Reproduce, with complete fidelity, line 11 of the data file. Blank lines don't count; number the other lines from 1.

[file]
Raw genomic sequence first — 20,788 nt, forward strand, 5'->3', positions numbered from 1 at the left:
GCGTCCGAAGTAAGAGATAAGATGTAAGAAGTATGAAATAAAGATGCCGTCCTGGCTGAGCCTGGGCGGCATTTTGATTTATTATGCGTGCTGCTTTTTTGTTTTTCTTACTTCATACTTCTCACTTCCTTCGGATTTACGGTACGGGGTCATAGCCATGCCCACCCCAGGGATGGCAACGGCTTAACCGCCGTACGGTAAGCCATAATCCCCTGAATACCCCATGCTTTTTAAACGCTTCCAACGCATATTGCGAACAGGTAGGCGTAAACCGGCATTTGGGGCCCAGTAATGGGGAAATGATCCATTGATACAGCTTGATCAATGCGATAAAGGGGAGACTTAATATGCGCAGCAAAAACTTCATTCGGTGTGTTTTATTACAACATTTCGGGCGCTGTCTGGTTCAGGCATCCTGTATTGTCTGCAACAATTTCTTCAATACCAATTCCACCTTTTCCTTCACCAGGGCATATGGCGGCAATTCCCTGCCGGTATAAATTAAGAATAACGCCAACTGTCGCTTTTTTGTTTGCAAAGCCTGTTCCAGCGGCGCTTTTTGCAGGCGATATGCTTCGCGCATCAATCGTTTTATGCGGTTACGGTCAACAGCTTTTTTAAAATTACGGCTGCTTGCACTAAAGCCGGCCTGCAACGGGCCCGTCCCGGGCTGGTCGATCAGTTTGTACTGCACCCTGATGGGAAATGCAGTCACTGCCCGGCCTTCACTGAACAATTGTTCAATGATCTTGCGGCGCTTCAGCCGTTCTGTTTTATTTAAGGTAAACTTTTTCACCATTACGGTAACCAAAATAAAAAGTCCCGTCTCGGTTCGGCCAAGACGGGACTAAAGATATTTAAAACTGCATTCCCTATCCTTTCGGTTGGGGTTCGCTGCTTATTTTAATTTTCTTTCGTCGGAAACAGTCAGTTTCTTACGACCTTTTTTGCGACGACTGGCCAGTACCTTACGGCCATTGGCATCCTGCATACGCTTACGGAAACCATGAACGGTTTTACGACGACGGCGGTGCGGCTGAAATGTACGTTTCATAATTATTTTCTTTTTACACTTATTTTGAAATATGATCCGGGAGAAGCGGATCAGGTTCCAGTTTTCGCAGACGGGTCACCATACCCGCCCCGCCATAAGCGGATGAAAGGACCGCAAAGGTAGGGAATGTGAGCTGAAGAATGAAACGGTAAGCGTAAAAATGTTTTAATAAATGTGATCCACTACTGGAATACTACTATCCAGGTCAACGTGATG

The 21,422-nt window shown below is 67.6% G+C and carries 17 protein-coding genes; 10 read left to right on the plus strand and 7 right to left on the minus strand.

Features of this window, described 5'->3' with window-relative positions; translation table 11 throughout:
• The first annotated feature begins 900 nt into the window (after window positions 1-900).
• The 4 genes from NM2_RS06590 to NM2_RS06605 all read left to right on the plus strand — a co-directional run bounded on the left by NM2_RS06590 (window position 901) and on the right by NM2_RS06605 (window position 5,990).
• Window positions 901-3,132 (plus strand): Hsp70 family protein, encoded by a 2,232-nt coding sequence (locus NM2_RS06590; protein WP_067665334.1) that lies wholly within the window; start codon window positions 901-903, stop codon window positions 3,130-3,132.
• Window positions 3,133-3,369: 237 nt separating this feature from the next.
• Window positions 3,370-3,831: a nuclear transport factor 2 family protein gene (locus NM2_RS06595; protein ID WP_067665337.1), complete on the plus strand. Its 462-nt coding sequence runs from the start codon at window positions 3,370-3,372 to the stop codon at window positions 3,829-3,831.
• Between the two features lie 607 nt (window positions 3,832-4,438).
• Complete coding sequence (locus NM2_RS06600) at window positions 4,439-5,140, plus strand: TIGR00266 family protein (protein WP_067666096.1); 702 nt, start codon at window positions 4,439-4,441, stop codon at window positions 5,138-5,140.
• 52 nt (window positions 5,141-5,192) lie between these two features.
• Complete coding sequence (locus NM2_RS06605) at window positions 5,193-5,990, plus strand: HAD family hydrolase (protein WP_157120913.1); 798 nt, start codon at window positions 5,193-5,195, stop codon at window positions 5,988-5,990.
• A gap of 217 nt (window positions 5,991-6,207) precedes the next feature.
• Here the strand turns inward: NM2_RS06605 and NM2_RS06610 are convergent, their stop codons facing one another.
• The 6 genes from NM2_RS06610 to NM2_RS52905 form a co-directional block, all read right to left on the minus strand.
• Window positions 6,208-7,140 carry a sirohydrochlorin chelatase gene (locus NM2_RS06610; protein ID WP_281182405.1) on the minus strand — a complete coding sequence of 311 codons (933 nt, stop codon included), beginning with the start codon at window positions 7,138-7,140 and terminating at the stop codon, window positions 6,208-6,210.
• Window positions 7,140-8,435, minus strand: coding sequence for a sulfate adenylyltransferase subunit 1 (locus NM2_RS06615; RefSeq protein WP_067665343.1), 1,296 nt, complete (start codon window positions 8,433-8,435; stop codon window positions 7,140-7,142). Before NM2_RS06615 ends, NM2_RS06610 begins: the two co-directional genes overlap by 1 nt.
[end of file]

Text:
• Complete coding sequence (locus NM2_RS06600) at window positions 4,439-5,140, plus strand: TIGR00266 family protein (protein WP_067666096.1); 702 nt, start codon at window positions 4,439-4,441, stop codon at window positions 5,138-5,140.